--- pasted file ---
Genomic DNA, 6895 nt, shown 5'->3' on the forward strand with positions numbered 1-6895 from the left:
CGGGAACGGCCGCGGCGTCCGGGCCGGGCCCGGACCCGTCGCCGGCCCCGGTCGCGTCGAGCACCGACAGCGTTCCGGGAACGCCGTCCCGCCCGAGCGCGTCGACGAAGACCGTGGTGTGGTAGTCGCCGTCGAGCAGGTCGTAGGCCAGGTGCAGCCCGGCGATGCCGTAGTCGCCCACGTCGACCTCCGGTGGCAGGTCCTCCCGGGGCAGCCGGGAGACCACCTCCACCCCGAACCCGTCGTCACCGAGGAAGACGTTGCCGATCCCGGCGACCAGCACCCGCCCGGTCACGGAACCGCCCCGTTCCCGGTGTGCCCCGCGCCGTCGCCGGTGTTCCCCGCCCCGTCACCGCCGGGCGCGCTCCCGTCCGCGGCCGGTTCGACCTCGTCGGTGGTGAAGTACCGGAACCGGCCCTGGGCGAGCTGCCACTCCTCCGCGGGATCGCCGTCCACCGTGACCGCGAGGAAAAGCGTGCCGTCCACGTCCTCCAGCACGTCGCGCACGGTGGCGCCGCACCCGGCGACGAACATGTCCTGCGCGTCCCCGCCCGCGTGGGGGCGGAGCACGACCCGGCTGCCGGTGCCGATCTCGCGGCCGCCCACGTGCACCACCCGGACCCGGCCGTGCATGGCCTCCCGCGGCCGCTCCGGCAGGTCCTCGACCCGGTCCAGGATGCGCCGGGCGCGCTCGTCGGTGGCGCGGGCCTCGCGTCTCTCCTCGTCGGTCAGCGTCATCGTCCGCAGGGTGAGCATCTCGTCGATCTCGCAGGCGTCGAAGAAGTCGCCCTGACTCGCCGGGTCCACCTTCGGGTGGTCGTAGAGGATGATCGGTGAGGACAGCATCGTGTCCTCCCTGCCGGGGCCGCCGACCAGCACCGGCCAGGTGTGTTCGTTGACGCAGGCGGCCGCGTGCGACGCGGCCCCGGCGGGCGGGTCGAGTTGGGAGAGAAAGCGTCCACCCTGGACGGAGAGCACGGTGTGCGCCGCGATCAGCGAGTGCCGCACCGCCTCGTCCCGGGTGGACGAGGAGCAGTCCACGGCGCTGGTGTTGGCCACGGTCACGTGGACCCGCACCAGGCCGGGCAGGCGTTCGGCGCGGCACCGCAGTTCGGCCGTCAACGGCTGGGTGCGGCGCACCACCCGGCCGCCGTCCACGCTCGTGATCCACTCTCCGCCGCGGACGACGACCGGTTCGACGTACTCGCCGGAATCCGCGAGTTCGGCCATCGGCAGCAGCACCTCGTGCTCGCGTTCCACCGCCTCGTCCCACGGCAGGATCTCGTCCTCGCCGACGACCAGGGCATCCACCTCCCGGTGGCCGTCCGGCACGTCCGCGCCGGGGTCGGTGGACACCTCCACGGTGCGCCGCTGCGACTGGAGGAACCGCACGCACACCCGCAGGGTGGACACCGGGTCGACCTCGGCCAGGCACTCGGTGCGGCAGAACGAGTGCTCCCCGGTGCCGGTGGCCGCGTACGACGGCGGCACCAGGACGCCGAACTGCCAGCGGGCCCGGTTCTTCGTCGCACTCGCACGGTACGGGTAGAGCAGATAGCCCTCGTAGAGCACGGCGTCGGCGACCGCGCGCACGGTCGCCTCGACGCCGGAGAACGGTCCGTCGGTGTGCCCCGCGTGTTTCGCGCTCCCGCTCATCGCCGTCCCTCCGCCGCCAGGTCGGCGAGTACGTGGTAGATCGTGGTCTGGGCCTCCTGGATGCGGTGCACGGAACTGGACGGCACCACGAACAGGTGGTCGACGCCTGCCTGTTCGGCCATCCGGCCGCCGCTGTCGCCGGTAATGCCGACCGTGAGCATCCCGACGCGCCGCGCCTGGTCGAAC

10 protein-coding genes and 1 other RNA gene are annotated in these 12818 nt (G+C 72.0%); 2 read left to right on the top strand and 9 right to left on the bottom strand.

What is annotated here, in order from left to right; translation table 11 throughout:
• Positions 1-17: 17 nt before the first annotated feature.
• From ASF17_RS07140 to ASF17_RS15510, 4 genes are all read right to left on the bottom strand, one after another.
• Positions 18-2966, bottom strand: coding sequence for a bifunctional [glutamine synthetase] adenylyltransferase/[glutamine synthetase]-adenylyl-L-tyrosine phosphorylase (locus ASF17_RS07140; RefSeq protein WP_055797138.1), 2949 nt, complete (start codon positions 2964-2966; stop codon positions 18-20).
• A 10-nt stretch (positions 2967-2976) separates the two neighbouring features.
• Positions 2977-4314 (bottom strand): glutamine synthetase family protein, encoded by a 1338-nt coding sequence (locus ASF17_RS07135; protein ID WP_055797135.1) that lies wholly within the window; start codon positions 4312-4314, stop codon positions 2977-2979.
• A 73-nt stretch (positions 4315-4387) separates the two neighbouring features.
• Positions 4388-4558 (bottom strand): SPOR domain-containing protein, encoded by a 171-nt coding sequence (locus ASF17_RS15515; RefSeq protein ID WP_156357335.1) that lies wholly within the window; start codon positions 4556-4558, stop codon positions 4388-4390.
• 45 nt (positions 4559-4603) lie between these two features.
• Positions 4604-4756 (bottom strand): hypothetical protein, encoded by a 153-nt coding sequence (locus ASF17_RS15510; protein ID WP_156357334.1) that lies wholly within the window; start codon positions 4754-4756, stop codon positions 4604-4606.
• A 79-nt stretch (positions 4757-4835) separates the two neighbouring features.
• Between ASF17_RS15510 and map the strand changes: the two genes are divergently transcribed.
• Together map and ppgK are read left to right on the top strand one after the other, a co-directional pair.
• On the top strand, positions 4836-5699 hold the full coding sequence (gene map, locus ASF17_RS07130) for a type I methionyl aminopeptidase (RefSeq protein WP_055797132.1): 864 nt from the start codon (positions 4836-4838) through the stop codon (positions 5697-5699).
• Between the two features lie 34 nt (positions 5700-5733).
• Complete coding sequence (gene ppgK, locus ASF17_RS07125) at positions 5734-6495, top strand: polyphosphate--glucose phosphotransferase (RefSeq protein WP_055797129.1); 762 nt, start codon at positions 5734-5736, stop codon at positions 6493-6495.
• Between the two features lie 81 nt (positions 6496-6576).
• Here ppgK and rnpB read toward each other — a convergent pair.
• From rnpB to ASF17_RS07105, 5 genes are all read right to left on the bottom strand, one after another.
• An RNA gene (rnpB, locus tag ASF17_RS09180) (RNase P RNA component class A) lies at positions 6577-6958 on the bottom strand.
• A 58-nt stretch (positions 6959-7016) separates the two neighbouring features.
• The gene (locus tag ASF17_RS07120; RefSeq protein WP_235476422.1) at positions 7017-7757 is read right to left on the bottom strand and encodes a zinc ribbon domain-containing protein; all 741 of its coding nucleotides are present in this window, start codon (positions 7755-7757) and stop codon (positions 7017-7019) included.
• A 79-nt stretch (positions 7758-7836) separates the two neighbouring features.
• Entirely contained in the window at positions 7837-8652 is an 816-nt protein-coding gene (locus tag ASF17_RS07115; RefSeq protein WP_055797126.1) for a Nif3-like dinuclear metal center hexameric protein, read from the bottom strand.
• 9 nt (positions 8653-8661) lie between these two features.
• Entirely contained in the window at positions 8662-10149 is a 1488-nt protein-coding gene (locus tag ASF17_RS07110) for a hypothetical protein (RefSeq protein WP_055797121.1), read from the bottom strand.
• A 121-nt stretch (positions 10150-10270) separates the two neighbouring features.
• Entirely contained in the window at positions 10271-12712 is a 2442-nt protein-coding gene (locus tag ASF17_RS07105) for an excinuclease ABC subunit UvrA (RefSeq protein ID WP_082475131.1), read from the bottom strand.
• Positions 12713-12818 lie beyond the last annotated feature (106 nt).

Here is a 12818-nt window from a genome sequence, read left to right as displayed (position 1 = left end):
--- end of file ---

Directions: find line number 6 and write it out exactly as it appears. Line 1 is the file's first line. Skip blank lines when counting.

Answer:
• From ASF17_RS07140 to ASF17_RS15510, 4 genes are all read right to left on the bottom strand, one after another.